SAVE! Bloody computers, boxes of demons… SAVE… try again…

Oh, I've been trying to scan images and post them on my blog, so far it hasn't worked... once I figure out what's going wrong this blog will have more images and be an estimated 16% more entertaining!

Global TV is trying to kill me. As I mentioned before I receive six stations on my TV with the aid of electrical rabbit ears (presumably lopped off the heads of electrical rabbits) so my choices are limited. For the past few months I’ve been watching “The Shield“, at 1:30 AM on Global (a neo-con station I normally avoid except for cartoons, the original “Fox Canada”) every week night. “The Shield“ is an intense, testosterone pumping often violent cop drama set in LA, I watch it because I like the characters (really, cop shows are just soap operas for men) and the fact the show is not afraid to deal with the politics of police corruption, violence., racism, gangs, and sexuality in a honest if sometimes brutal way. So, you get I’m really into this show, I sit own at 1:30 AM, click on Global and what do I see? “Queer Eye For The Straight Guy“. Skritch-zam-wham, that is the sound of my neck suffering pop culture whip lash. Could there be two shows less alike? Damn, couldn’t they have eased me into it, some sort of transitional programming like… I dunno, Barney Millar or Will & Grace? Jeez… not that I have anything against “Queer Eye For The Straight Guy“, I mean ,who doesn’t love watching a “reality” show about some poor slob who’s only crime is being himself being ritually humiliated and stripped of his personality by a bunch of nancy-boys at the behest of the women in his life? If they showed up at my door I’d call the cops. Anyway , global, next time give me some warning! Now I gotta think about getting the rugs shampooed before I get a knock on the door from the fashion police… SAVE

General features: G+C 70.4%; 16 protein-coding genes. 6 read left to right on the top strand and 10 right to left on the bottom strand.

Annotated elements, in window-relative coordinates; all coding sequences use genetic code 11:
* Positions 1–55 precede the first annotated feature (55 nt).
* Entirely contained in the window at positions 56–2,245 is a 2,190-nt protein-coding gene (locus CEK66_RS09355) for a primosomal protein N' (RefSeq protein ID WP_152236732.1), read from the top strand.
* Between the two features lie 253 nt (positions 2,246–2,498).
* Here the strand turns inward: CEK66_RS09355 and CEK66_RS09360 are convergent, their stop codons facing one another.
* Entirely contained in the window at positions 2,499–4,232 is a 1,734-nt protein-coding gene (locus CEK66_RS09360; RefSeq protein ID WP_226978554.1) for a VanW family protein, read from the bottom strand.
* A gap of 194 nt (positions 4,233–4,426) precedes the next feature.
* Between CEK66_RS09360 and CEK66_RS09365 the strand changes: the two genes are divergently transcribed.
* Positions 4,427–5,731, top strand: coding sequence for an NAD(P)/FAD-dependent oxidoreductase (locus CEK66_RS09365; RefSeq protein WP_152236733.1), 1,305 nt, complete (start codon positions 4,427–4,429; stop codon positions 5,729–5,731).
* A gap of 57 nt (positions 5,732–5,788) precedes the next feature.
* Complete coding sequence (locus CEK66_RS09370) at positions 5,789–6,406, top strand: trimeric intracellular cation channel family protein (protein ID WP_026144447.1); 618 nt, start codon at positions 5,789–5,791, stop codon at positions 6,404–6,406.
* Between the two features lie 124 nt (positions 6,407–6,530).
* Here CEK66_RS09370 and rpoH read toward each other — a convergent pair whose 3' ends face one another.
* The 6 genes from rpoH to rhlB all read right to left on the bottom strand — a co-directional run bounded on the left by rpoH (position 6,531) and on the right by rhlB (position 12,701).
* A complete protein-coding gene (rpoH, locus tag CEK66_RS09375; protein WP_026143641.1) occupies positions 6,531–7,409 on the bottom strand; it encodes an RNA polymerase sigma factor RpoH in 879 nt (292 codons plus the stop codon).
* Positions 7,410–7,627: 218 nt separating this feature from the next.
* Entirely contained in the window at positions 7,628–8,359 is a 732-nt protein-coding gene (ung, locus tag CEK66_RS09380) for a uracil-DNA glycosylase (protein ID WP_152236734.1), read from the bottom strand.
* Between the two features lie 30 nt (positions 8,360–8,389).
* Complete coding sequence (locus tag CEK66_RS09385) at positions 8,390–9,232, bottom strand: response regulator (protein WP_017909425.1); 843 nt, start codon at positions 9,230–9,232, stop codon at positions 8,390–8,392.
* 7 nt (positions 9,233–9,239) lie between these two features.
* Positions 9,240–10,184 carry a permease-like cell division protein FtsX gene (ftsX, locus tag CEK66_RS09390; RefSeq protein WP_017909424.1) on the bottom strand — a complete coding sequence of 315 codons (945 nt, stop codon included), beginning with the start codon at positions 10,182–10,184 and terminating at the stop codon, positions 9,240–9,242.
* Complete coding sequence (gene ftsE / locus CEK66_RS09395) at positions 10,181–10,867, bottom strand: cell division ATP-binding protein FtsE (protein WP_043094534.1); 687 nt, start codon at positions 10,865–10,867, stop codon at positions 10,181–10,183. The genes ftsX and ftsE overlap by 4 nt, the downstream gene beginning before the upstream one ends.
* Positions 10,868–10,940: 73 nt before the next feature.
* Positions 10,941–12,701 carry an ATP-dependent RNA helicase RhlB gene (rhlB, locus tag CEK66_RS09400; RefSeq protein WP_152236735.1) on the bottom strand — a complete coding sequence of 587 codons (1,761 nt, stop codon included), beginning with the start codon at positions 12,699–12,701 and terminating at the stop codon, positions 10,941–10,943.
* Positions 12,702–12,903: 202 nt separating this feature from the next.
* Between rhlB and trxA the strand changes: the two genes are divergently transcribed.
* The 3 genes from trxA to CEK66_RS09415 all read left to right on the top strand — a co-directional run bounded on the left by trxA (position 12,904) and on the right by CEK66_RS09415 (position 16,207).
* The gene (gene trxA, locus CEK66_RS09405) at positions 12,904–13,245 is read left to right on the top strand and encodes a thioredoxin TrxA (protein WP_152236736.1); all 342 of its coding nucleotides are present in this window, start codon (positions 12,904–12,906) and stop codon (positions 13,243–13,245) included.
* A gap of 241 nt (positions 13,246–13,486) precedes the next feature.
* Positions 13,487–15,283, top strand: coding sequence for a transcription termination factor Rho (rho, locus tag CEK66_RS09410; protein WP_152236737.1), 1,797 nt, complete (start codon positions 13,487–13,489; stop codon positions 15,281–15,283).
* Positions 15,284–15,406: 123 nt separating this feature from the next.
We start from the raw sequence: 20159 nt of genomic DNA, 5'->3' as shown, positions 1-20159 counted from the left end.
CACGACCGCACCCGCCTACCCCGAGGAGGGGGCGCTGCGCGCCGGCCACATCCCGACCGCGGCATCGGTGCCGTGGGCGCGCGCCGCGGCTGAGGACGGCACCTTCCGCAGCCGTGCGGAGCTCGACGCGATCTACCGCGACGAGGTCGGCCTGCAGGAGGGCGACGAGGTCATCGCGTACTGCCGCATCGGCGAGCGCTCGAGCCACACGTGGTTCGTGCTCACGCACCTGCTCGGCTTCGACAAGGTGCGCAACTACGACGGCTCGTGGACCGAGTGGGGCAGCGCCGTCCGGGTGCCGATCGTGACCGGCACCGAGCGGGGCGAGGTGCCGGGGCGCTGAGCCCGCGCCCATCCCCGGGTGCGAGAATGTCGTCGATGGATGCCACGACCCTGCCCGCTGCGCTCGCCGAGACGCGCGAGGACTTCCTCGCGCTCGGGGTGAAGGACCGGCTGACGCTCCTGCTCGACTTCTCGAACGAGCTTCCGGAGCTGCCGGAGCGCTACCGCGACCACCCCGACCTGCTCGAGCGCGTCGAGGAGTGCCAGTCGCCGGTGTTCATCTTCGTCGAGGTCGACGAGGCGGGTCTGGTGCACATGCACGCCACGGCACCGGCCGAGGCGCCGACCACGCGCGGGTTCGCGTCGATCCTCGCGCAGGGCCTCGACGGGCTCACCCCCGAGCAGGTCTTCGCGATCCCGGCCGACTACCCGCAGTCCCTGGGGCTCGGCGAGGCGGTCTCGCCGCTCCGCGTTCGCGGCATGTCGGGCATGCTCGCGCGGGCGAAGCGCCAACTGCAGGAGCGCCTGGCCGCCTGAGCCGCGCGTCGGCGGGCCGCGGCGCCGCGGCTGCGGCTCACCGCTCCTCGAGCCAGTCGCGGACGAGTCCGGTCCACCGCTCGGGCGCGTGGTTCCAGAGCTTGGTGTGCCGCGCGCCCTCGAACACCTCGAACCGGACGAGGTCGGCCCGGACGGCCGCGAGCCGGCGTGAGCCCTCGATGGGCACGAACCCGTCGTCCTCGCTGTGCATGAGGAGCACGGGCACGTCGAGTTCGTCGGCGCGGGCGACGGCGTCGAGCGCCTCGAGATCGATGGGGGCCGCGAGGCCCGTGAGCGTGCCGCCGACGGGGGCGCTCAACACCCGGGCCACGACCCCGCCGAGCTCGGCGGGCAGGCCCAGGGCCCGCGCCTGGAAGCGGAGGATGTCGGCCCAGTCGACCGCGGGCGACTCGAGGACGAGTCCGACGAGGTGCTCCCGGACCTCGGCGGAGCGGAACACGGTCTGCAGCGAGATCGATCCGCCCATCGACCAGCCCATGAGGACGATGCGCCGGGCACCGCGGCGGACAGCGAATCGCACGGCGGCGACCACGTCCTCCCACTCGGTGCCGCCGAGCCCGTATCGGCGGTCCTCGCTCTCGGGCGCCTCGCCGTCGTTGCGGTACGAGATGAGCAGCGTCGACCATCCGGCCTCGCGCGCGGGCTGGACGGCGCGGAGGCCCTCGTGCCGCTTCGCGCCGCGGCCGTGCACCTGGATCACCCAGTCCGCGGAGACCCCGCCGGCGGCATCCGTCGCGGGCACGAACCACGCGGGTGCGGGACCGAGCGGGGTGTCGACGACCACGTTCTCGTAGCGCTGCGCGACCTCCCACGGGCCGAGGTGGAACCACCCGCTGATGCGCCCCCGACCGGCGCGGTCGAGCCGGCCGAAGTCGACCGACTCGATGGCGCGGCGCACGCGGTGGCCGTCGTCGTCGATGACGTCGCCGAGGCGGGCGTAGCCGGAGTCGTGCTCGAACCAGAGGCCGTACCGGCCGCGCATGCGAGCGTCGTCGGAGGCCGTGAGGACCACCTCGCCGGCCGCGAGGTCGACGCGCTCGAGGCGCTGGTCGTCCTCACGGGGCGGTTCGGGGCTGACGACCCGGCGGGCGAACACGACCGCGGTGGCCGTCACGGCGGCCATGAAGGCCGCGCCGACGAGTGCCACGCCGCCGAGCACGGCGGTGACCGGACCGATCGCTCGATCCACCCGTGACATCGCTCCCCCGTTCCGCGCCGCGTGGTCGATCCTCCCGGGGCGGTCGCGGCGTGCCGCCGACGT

Comics I bought on Wednsday
DC Spotlight #11 by Sergio Aragones
Always nice to see some new work from the master, Sergio Aragones. He and his unique drawing style has been with me from as far back as I can remember, first in Mad and later in Groo. This collection features gags, fables, a Batman story (with Mark Evanier) and my favourites, autobiographical stories (including a bit of history-yahoo!). Sergio is a charismatic guy with an interesting past, his parents fled Franco after the Spanish Civil War and moved to Mexico, Sergio later went to New York to try his luck as a cartoonist (a story he tells in the this book, plus “I killed Marty Feldman”… YOU’LL HAVE TO BUY THE COMIC TO FIND OUT HOW!) {My only quibble is I don’t think Marty ever wrote for Python, although he did work with some of the folks who would later create Monty Python} Enough brackets.

Usagi Jojimbo #94 by Stan Sakai
(Coincendentially, Stan Sakai is also Sergio Aragones’s letterer!)
I have a lot of admiration for Stan Sakia, for years he’s been quietly writing an drawing consistently strong issues of Usagi Yojimbo. At first glance you might dismiss the comic as “for kids” or “funny animal dweebs“, but you’d be missing out. Each Usagi is a master class in clear, concise comics storytelling that flows so naturally you don’t even notice how well put together it is. It’s that good.

Heavy Metal Summer 2006
Yeah, I know, Heavy Metal, so sue me. Perhaps it’s sheer force of habit on my part but I’ve been buying Heavy Metal since virtually day one and I remember it’s glory days with Moebuis, Bilal, Tari, Corben , Druillet and a host of others bringing me a whole new world of comics. It’s gone through a lot of changes since then, more T&A and less genius. They sometimes do feature unexpected new artists like Prado, but like most European comics it’s usually gorgeous to look even when the story is totally lightweight… which it usually is…

Oh yeah, I also received in the mail a copy of Dork #4 complete with an autographed piece of cardboard from our recent interview subject, Evan Dorkin. What can I say, comic is twisted cry for help from a man on the edge… it’s also very, very funny… so, I’m putting on my hat and curling up with Evan, the Murder Family and the gang at Eltingville for a little recreational misanthropy… damn, I forgot to ask Evan if there really is an Eltingville.